In his letter on the effect of sea otters on Central California coastal ecosystems, Mark Hamerdinger (“Desperate need for sea urchins, abalone and clams in SLO County waters,” July 17) made several inaccurate statements.
His statement that the population of sea otters in California is the result of importation of northern sea otters is false. Northern sea otters were never translocated to California. All sea otters in California are southern sea otters, descendants of a remnant population that survived the fur trade off the coast of Big Sur. Sea otters were translocated to San Nicolas Island in the late 1980s, but they were southern sea otters taken from the California coast.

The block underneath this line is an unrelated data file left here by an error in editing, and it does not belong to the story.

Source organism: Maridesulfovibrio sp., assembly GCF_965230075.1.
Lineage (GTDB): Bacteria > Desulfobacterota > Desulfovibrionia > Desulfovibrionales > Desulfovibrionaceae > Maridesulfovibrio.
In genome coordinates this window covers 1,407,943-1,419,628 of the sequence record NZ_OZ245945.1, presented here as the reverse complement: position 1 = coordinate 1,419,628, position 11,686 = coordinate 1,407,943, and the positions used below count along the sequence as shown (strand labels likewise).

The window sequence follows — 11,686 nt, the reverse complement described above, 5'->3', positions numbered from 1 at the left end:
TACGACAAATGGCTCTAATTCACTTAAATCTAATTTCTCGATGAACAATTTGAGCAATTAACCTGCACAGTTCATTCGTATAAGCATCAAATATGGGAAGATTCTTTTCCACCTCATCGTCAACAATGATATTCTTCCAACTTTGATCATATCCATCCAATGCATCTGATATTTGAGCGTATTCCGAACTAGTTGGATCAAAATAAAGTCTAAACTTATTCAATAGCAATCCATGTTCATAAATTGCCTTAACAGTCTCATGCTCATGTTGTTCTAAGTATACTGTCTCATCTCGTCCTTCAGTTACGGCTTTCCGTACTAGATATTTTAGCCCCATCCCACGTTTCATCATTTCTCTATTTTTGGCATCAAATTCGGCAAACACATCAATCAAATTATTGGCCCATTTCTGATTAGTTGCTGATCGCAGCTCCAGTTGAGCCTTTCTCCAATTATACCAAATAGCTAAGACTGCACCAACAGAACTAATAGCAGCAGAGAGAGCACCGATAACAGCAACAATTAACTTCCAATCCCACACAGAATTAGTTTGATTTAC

Most importantly, his characterization of the effect of sea otters on coastal ecosystems is erroneous.
The list of scientifically supported cases where the return of sea otters has restored coastal ecosystems thrown out of balance during their absence is lengthy and growing.
The relationship between sea otters (a native top predator), their herbivore prey (urchins, abalone, etc.) and algae (kelp and microalgae) is one that is millions of years in the making, and it is grossly misrepresented by Mr. Hamerdinger.
It is time we recognized sea otters not as the damaging force he describes, but as important components of healthy coastal ecosystems.
Gena Bentall, Cambria